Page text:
On The Hill
INCHING TOWARD IMPEACHMENT?: 106 House Democrats — nearly half of the House Democratic caucus — now support opening an impeachment inquiry against Trump, according to our colleagues' running list. That's just 12 shy of being a majority of the caucus. That number includes 15 of the 24 members of the Judiciary Committee.
- The newbies: Washington Reps. Derek Kilmer, Kim Schrier, Suzan DelBene and Denny Heck all announced their support on Sunday.
- Sen. Patty Murray, their state’s senior senator and third-highest ranking Senate Democrat, also called for opening an inquiry.
- Total post-Mueller: 10 Democratic lawmakers announced their support for the inquiry after former special counsel Robert S. Mueller III’s testimony, according to Politico’s Kyle Cheney.
Leadership fracturing?: House Judiciary Chairman Jerrold Nadler (D-N.Y.) told CNN's Jake Tapper that his “personal view is that [Trump] richly deserves impeachment.” Yet Nadler says his committee still needs “more evidence” before opening an inquiry.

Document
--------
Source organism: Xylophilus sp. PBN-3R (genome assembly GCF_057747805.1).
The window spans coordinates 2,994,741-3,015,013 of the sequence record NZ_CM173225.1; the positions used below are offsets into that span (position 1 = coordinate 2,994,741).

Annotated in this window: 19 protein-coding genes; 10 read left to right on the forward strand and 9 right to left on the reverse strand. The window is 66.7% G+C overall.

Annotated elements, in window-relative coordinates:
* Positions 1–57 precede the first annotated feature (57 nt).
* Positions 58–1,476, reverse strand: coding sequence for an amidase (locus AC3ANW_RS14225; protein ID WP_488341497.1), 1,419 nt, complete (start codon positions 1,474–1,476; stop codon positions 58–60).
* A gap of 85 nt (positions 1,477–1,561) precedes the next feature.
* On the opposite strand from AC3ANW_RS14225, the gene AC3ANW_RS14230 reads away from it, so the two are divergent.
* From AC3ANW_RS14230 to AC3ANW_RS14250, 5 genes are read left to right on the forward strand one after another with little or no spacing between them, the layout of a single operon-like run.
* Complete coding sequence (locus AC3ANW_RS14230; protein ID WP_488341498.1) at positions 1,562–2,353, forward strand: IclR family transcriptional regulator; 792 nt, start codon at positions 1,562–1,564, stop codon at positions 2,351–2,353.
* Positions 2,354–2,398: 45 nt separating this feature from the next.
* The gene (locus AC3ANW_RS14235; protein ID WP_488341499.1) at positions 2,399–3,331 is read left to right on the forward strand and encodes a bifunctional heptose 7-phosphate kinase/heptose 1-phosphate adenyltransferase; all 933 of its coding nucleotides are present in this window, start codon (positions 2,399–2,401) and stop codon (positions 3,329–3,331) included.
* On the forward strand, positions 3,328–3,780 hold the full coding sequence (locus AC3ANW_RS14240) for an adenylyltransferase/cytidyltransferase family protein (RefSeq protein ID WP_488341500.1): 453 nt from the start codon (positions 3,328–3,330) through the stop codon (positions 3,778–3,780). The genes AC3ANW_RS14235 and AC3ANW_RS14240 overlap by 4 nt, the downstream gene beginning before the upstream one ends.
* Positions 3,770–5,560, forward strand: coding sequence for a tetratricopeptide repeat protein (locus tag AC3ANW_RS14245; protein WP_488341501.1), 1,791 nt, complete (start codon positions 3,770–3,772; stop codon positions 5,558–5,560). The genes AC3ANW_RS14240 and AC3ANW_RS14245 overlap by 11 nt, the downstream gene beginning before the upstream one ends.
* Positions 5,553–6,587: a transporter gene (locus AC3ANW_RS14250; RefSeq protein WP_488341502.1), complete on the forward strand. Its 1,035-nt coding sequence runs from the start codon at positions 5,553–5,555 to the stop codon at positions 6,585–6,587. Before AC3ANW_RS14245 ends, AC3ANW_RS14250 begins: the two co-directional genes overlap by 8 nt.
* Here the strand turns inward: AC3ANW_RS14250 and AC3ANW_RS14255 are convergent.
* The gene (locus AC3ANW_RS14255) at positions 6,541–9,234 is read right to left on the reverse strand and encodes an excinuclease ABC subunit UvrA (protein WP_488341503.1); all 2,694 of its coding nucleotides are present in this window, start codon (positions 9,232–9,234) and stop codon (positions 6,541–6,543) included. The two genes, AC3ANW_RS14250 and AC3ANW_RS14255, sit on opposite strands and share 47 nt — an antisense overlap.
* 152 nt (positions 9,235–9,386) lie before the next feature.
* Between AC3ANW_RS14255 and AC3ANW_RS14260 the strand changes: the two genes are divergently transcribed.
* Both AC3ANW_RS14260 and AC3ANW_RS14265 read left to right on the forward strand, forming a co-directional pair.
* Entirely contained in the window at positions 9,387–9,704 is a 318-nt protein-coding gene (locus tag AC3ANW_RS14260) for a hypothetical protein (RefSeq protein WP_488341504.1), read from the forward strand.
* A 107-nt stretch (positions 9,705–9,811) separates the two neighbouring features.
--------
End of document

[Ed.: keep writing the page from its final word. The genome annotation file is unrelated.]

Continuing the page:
- Pressure building: Rep. Katherine M. Clark (D-Mass.), a member of House Speaker Nancy Pelosi's leadership team, called for opening an impeachment inquiry against Trump last week.
- Yet House Intelligence Committee Chairman Adam B. Schiff (D-Calif.) yesterday defended Pelosi's approach toward slow-walking launching an impeachment inquiry against Trump as the legal battles continue in the courts.
- “I worry equally about the message of taking an impeachment case to trial, losing that case, having the president acquitted, and then having an adjudication that this conduct is not impeachable,” Schiff said on NBC's Meet the Press.
COATS TO RESIGN AS INTEL DIRECTOR: “Director of National Intelligence Daniel Coats will leave his position next month, President Trump announced Sunday, capping a tumultuous relationship in which the two were often at odds over the wisdom of negotiating with Russia, the status of Iran’s nuclear weapons program and the severity of foreign threats to U.S. elections,” our colleague Shane Harris reports.